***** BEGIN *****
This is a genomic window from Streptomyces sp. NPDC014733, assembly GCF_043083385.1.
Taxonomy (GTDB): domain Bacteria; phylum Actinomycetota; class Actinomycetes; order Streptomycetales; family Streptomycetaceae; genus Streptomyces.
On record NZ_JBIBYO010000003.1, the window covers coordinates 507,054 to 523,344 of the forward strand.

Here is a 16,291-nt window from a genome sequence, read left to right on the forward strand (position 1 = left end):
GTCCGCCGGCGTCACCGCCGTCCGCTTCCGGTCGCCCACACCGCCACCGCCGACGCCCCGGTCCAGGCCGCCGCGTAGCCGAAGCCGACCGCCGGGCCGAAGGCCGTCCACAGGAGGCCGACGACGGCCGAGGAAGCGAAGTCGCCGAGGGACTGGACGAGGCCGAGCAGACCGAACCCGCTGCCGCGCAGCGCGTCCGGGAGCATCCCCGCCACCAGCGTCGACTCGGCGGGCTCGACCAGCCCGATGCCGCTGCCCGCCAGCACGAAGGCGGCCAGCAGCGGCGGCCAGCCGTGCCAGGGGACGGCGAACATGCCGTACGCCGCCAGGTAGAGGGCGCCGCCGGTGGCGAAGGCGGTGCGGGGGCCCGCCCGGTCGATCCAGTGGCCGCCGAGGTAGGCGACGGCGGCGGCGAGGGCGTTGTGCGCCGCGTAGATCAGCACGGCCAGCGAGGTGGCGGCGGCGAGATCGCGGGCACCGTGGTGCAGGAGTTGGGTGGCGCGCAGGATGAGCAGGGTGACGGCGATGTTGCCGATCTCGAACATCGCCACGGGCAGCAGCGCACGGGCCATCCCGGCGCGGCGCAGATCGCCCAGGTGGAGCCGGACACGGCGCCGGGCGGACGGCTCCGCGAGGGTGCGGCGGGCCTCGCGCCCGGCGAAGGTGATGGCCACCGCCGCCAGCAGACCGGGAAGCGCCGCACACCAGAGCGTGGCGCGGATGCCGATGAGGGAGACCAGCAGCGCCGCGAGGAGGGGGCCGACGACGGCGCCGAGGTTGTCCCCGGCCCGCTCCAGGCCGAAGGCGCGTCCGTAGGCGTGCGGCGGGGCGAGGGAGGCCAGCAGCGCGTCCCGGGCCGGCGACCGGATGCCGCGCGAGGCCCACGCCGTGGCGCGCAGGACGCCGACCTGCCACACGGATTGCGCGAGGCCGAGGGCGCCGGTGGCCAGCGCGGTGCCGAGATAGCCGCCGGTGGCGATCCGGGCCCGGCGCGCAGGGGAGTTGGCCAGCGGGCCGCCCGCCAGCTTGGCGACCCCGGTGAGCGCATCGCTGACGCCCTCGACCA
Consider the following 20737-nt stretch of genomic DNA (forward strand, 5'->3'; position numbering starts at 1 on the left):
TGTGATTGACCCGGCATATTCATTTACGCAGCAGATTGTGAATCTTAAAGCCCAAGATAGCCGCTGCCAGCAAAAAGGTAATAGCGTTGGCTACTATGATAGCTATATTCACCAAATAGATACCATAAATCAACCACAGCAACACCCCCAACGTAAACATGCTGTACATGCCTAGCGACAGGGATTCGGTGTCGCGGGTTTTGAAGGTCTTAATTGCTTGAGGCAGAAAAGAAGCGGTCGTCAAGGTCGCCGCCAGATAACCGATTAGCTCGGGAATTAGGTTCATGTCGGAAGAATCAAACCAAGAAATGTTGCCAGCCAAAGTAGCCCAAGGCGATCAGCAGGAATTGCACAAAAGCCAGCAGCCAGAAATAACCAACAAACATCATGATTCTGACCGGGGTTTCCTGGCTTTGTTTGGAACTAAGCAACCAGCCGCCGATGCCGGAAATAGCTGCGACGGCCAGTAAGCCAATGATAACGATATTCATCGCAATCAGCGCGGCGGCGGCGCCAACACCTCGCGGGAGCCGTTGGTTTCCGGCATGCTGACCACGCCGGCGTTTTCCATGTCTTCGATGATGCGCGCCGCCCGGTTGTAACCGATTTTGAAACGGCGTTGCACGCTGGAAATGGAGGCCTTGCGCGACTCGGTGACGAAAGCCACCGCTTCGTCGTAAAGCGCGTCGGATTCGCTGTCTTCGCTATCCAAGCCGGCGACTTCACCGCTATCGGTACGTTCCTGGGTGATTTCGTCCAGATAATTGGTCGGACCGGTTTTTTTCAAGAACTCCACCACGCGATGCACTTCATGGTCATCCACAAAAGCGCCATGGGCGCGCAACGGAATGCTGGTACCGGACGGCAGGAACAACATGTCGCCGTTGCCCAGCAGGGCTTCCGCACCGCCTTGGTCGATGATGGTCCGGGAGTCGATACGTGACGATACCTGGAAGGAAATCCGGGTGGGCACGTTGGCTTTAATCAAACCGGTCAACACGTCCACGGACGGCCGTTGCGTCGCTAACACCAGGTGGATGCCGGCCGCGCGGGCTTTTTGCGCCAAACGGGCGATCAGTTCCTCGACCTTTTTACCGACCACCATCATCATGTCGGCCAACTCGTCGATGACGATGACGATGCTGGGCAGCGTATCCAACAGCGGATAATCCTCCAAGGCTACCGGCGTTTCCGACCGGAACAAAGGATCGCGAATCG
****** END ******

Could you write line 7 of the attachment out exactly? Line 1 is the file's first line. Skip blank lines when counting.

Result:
TGTGATTGACCCGGCATATTCATTTACGCAGCAGATTGTGAATCTTAAAGCCCAAGATAGCCGCTGCCAGCAAAAAGGTAATAGCGTTGGCTACTATGATAGCTATATTCACCAAATAGATACCATAAATCAACCACAGCAACACCCCCAACGTAAACATGCTGTACATGCCTAGCGACAGGGATTCGGTGTCGCGGGTTTTGAAGGTCTTAATTGCTTGAGGCAGAAAAGAAGCGGTCGTCAAGGTCGCCGCCAGATAACCGATTAGCTCGGGAATTAGGTTCATGTCGGAAGAATCAAACCAAGAAATGTTGCCAGCCAAAGTAGCCCAAGGCGATCAGCAGGAATTGCACAAAAGCCAGCAGCCAGAAATAACCAACAAACATCATGATTCTGACCGGGGTTTCCTGGCTTTGTTTGGAACTAAGCAACCAGCCGCCGATGCCGGAAATAGCTGCGACGGCCAGTAAGCCAATGATAACGATATTCATCGCAATCAGCGCGGCGGCGGCGCCAACACCTCGCGGGAGCCGTTGGTTTCCGGCATGCTGACCACGCCGGCGTTTTCCATGTCTTCGATGATGCGCGCCGCCCGGTTGTAACCGATTTTGAAACGGCGTTGCACGCTGGAAATGGAGGCCTTGCGCGACTCGGTGACGAAAGCCACCGCTTCGTCGTAAAGCGCGTCGGATTCGCTGTCTTCGCTATCCAAGCCGGCGACTTCACCGCTATCGGTACGTTCCTGGGTGATTTCGTCCAGATAATTGGTCGGACCGGTTTTTTTCAAGAACTCCACCACGCGATGCACTTCATGGTCATCCACAAAAGCGCCATGGGCGCGCAACGGAATGCTGGTACCGGACGGCAGGAACAACATGTCGCCGTTGCCCAGCAGGGCTTCCGCACCGCCTTGGTCGATGATGGTCCGGGAGTCGATACGTGACGATACCTGGAAGGAAATCCGGGTGGGCACGTTGGCTTTAATCAAACCGGTCAACACGTCCACGGACGGCCGTTGCGTCGCTAACACCAGGTGGATGCCGGCCGCGCGGGCTTTTTGCGCCAAACGGGCGATCAGTTCCTCGACCTTTTTACCGACCACCATCATCATGTCGGCCAACTCGTCGATGACGATGACGATGCTGGGCAGCGTATCCAACAGCGGATAATCCTCCAAGGCTACCGGCGTTTCCGACCGGAACAAAGGATCGCGAATCG